17 March 2020

Back in the age of sail

We're all used to air travel and the sort of world where you can go from England to Australia in a short count of hours; being six hours late is a significant annoyance.

Before that, it was steamships; there was a set schedule, and you were more or less good for arrival to the day.

Before that, it's the age of sail; you don't have weather forecasting, you don't have wireless, you don't have any prospect of knowing just what is going to happen.  Pirates? could be.  So you provision as well as you can, you stock spare spars and cordage and sailcloth,  and you don't make detailed plans.  You know where you intend to go and you're going to have stuff to deal with along the way.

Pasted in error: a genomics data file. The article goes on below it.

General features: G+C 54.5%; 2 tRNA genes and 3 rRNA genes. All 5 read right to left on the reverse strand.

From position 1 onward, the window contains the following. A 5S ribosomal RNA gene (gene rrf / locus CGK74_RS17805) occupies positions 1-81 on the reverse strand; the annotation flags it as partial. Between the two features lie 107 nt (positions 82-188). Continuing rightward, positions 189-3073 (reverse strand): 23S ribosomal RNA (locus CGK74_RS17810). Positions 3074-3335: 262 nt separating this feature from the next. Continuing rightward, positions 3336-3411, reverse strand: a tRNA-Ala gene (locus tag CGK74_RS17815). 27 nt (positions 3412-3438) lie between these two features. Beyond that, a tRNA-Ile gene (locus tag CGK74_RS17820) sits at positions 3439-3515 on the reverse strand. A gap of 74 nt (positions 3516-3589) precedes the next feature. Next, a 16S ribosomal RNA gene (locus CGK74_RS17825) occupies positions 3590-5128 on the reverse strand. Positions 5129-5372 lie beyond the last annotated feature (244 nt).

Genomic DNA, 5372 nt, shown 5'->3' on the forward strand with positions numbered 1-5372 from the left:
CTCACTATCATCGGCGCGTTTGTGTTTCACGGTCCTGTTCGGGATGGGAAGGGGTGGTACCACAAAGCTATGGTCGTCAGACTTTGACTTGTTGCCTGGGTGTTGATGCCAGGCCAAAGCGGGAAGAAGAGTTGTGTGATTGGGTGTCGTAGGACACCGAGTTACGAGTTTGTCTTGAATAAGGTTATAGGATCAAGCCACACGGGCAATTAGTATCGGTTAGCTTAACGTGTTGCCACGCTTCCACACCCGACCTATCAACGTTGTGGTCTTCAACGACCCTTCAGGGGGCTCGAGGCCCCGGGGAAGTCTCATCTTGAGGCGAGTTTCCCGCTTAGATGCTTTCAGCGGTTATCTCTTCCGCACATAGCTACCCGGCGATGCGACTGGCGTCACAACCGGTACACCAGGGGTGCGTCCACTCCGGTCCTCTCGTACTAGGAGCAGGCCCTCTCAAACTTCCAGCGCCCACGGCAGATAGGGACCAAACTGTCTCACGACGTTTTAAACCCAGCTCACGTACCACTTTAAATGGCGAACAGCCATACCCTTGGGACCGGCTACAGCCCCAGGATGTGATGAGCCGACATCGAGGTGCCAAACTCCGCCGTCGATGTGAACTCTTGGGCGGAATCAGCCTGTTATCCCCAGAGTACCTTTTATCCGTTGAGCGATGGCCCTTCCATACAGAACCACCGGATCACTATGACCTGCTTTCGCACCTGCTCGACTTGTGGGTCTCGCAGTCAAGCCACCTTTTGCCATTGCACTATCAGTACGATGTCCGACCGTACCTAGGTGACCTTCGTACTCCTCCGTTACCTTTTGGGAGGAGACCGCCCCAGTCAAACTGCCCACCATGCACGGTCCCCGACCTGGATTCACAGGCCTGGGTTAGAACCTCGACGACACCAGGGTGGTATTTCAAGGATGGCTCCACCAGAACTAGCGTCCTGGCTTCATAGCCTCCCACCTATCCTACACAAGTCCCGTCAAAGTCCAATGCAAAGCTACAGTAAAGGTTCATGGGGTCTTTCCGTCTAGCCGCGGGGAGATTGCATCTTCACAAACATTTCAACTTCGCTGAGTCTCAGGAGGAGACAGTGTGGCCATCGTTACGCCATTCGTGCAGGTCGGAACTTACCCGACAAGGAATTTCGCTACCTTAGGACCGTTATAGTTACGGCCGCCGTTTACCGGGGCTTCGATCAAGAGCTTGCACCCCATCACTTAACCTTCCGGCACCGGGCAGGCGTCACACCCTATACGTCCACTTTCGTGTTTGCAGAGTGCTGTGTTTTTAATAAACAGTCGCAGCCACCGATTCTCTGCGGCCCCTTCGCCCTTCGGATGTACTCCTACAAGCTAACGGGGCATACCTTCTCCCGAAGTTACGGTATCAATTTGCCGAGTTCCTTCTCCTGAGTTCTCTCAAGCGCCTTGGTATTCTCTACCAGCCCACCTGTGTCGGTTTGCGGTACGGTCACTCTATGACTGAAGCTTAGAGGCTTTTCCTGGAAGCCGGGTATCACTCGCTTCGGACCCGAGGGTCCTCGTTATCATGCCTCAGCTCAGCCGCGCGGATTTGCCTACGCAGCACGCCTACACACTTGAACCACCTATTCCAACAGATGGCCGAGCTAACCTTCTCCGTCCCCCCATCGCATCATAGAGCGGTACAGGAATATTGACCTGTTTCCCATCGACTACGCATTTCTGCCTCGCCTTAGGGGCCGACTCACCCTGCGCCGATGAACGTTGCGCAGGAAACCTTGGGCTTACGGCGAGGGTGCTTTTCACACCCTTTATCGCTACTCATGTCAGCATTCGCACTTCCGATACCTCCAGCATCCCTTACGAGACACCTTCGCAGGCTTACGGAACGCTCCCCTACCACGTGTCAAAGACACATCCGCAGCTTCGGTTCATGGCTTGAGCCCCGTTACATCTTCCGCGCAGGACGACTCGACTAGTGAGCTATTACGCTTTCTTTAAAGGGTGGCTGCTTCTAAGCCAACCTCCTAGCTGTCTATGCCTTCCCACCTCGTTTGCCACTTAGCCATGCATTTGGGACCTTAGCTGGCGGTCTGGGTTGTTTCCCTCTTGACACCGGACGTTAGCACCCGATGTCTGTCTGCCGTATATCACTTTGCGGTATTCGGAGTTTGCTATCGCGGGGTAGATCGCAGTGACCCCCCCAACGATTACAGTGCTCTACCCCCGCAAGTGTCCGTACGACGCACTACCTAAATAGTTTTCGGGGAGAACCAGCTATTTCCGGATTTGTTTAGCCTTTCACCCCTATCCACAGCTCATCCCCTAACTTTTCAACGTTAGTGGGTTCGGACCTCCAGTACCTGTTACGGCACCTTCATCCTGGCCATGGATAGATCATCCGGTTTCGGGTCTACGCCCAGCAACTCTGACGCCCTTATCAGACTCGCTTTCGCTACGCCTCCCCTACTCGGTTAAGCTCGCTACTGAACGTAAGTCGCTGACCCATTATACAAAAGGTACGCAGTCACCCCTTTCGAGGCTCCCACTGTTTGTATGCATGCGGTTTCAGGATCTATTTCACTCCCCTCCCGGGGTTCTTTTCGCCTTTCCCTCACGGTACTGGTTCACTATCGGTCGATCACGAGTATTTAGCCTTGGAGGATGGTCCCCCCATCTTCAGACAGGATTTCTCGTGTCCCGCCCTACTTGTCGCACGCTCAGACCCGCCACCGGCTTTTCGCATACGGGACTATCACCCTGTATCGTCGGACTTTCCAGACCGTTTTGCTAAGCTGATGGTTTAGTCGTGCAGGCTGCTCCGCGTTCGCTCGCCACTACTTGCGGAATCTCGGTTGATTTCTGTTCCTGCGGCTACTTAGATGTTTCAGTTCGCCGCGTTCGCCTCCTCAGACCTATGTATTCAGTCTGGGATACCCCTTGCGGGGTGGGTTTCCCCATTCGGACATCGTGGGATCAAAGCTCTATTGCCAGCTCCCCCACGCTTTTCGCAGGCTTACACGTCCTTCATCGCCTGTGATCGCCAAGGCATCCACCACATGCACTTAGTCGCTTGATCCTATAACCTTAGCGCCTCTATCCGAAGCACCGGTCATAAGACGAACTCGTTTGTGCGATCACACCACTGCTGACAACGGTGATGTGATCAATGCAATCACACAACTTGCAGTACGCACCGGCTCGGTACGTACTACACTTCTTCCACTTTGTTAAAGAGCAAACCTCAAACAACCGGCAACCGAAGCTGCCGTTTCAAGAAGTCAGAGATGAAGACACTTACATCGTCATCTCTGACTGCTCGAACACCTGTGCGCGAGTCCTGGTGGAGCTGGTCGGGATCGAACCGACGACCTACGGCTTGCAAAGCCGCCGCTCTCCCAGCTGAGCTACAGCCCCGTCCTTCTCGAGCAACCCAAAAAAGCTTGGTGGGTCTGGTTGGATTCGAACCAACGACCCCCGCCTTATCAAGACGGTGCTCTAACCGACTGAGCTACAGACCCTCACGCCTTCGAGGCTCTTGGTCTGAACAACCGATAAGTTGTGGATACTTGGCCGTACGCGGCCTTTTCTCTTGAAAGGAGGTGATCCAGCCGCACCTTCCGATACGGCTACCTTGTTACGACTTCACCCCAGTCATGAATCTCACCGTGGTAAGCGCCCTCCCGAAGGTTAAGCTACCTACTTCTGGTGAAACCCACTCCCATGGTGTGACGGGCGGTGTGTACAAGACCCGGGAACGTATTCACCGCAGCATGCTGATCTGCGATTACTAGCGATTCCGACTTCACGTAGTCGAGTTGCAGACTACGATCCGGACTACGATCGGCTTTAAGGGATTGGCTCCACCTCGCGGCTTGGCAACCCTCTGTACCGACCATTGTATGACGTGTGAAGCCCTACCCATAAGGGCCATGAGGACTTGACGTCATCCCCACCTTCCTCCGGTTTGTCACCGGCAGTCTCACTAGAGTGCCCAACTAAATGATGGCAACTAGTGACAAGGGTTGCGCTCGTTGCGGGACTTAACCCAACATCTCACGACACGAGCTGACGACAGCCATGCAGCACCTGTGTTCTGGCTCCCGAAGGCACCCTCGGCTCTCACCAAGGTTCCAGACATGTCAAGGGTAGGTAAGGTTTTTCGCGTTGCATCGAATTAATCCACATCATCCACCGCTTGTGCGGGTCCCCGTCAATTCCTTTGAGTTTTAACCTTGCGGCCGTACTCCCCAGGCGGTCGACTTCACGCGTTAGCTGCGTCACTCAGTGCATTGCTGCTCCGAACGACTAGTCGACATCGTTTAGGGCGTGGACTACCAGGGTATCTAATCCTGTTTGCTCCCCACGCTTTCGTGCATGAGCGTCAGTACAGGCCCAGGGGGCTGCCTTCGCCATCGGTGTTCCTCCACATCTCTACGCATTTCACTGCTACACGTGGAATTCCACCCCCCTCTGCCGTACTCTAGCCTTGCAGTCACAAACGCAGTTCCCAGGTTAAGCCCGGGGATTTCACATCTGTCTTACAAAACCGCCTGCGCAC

That's pretty much where we are now; we don't know how things are going to work out with the pandemic, we don't know when or if there will be a vaccine, we don't know how to run the economy in quarantine, and dealing with something indifferent to money or the exercise of power is an outside context problem for pretty much everybody in the halls of power in the Anglosphere.  There's going to be a learning experience.

So, here we are: today, we can't any of us make a detailed plan with a timeline.  We're back in the age of sail, checking the spare spars and the cordage, being generous to distressed fellow mariners (because it could be us tomorrow), and doing our best to deal with the events our circumstances present.

That has sufficed prosperity before; it may well suffice prosperity again, even if we do all have to make a concerted effort to get used to new rules and approaches.

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